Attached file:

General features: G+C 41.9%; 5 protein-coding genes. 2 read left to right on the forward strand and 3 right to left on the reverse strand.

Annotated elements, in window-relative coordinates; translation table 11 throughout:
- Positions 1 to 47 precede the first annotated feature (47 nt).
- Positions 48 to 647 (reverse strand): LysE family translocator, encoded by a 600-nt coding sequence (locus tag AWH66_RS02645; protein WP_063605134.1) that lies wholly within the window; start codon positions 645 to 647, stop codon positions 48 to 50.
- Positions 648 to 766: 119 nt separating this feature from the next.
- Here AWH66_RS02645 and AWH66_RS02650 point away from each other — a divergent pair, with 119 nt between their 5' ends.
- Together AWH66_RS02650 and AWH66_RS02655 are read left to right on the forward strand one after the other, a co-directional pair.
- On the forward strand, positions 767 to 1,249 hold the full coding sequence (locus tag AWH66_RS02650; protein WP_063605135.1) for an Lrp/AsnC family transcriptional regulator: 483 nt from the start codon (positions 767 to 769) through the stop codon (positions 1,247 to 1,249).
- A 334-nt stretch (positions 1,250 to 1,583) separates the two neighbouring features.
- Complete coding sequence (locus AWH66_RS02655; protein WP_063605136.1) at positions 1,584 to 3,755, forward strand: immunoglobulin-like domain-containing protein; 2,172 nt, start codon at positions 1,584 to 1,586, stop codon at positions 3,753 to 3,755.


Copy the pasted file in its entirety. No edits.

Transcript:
General features: G+C 41.9%; 5 protein-coding genes. 2 read left to right on the forward strand and 3 right to left on the reverse strand.

Annotated elements, in window-relative coordinates; translation table 11 throughout:
- Positions 1 to 47 precede the first annotated feature (47 nt).
- Positions 48 to 647 (reverse strand): LysE family translocator, encoded by a 600-nt coding sequence (locus tag AWH66_RS02645; protein WP_063605134.1) that lies wholly within the window; start codon positions 645 to 647, stop codon positions 48 to 50.
- Positions 648 to 766: 119 nt separating this feature from the next.
- Here AWH66_RS02645 and AWH66_RS02650 point away from each other — a divergent pair, with 119 nt between their 5' ends.
- Together AWH66_RS02650 and AWH66_RS02655 are read left to right on the forward strand one after the other, a co-directional pair.
- On the forward strand, positions 767 to 1,249 hold the full coding sequence (locus tag AWH66_RS02650; protein WP_063605135.1) for an Lrp/AsnC family transcriptional regulator: 483 nt from the start codon (positions 767 to 769) through the stop codon (positions 1,247 to 1,249).
- A 334-nt stretch (positions 1,250 to 1,583) separates the two neighbouring features.
- Complete coding sequence (locus AWH66_RS02655; protein WP_063605136.1) at positions 1,584 to 3,755, forward strand: immunoglobulin-like domain-containing protein; 2,172 nt, start codon at positions 1,584 to 1,586, stop codon at positions 3,753 to 3,755.